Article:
Zimbabwe In Trouble If No Measures Are Taken on Debt Reduction: Researchers Claim

Zimbabwe In Trouble If No Measures Are Taken on Debt Reduction: Researchers Claim
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A researcher working on the Zimbabwean arrears clearance strategies has said that the southern country is in trouble if no measures are taken to reduce the debt, which is currently at US$16.9 billion, during a Zimbabwe Economic Policy Analysis and Research Unit (ZEPARU) validation workshop in Harare yesterday.

Erina Chipungu, who was presenting during the validation of the “Assessment of Arrears Clearance Strategies and Sustainable Debt Policies for Zimbabwe” during the workshop revealed that the country’s unsustainable debt could stretch up to 20 years if no measures are taken to address the crisis.

“If we look at maybe the sustainability of Zimbabwe’s external debt using the IMF (International Monetary Funds) debt sustainability analysis, we can see that maybe over a 20 year period from 2017 to 2037 it just indicate that Zimbabwe… will continue in an unsustainable debt even for the next 20 years,” Chipungu said.

Representatives from the Non-Governmental Organisations (NGOs), business leaders and different state ministries participated in the validation of two ZEPARU studies.

Chipungu also said that Zimbabwe’s both the domestic and the external debts are unsustainable during the workshop organised by ZEPARU, the Zimbabwean thinktank.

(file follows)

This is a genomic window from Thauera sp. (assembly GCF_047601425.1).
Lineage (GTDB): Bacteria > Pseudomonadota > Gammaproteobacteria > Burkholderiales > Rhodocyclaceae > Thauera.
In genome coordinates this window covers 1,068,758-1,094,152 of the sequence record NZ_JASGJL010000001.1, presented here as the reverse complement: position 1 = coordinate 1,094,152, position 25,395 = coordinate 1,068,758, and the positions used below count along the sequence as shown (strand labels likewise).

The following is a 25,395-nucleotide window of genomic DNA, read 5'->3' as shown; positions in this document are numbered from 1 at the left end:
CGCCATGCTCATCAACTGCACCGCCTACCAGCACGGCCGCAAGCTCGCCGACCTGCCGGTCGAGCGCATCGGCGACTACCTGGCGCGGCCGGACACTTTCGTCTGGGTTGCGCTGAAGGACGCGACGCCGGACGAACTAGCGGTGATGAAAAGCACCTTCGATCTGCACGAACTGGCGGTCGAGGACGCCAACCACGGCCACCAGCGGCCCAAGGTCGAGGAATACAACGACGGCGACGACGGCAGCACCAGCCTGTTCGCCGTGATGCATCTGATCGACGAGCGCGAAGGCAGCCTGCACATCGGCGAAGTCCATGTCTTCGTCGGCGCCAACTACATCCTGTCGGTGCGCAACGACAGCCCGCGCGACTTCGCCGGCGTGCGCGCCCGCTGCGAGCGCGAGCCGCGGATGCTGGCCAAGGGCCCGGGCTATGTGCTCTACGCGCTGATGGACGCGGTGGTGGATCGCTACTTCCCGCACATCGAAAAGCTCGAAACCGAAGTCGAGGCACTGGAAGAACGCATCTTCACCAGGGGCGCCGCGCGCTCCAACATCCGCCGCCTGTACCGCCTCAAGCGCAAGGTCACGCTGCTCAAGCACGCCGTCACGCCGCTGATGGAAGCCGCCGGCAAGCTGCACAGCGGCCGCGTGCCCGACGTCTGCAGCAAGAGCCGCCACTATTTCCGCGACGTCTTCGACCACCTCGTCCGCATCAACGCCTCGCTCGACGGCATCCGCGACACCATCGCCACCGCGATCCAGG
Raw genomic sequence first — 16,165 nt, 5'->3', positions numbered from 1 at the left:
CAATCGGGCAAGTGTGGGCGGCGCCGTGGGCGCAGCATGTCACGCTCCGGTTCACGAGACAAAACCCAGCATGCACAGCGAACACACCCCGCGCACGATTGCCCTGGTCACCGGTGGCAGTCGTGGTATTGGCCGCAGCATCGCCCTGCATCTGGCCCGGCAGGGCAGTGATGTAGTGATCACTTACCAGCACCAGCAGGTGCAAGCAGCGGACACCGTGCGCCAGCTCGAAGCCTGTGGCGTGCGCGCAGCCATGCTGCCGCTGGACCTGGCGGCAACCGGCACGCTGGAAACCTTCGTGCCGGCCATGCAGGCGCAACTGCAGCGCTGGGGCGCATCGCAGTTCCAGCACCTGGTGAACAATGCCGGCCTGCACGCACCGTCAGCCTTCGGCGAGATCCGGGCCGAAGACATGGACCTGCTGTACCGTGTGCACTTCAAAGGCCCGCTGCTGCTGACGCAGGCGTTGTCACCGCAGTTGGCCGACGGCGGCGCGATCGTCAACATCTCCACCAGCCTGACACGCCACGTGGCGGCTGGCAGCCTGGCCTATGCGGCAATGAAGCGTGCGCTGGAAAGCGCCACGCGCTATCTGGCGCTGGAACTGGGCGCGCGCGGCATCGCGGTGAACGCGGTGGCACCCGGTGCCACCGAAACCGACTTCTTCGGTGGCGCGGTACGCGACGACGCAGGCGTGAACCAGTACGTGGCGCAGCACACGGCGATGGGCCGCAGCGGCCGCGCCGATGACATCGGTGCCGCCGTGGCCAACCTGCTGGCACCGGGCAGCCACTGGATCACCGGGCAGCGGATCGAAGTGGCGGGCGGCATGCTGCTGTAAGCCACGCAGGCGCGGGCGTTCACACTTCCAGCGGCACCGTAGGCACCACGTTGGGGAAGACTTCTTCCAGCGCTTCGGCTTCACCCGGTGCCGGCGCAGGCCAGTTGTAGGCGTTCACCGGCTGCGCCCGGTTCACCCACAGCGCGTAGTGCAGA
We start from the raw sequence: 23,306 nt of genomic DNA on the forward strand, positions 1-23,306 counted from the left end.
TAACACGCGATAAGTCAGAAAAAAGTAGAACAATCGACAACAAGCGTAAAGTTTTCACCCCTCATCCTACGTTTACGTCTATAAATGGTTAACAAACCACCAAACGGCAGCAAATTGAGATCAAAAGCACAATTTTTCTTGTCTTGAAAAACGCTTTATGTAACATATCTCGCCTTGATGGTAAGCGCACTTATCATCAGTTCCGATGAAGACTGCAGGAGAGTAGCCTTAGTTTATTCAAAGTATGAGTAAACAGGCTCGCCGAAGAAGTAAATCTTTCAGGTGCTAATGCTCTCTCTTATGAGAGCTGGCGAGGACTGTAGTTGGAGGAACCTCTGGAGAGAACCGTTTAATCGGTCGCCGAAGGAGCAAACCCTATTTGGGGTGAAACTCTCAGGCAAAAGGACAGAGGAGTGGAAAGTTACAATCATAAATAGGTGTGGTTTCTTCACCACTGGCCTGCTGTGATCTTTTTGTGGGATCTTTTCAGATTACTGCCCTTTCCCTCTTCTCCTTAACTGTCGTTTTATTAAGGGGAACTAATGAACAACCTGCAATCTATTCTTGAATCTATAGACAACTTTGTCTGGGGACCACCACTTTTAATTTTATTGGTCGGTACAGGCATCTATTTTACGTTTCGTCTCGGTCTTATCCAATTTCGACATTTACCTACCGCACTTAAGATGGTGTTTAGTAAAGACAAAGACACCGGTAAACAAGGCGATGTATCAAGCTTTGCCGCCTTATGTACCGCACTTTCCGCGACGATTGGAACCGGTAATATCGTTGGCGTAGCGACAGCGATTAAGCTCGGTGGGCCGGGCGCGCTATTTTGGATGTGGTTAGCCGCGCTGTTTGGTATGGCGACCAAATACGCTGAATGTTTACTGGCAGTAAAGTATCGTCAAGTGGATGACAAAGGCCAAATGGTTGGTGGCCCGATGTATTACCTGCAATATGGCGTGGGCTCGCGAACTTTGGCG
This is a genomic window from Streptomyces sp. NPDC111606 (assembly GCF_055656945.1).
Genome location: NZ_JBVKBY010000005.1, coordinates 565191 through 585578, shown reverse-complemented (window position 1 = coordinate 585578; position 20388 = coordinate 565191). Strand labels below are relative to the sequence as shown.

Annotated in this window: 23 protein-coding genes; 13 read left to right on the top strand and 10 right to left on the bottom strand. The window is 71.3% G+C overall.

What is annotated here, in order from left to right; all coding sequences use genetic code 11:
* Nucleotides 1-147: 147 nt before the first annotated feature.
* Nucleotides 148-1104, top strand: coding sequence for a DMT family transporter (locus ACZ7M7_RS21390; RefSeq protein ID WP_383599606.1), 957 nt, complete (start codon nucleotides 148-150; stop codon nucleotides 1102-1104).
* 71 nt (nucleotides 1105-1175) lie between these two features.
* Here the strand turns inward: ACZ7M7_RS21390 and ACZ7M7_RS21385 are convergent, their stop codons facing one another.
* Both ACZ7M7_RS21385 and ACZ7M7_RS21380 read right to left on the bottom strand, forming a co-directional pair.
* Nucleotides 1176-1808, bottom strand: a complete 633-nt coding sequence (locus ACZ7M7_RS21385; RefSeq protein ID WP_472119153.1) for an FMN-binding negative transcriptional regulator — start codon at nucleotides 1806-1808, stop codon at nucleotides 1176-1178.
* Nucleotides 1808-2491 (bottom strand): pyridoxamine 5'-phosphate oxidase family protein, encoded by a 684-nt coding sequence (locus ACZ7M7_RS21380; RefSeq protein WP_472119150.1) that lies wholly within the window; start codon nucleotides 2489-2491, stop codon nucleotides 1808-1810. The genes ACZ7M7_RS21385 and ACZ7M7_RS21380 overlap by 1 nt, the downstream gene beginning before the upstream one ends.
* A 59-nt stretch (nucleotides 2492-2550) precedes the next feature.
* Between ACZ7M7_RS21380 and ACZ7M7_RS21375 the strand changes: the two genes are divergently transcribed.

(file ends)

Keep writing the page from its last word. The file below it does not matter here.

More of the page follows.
The domestic debt becomes unsustainable as it expanded from US$275.8 million in 2012 to the current levels of US$9.5 billion according to the Minister of Finance and Economic Development, Professor Mthuli Ncube.

Chipungu said, “So if we try to see just to see, maybe the proportion of domestic debt to the total debt in Zimbabwe… we can see that from 2013 only, it (debt) only constituted about 7.5% of the total debt, but this time it was growing and in 2017 it was now constituting about 49% of the total debt because we are saying these figures are in US Dollars.”

Zimbabwe, which has been in debt distress since 2000, defaulted on external obligations to the international funders and the country being denied access to external financing from traditional bilateral and multilateral deals as a result according to the research which was under validation.

Besides validating the debt clearance paper, participants also validated the “Assessment of the Macroeconomic Policy Formulation and Implementation Processes in Zimbabwe” and questioned the consistency of policies in the country.

Commenting on the debt clearance paper, a participant said Zimbabwe should come up with its own model of solving the country’s arrears crisis.

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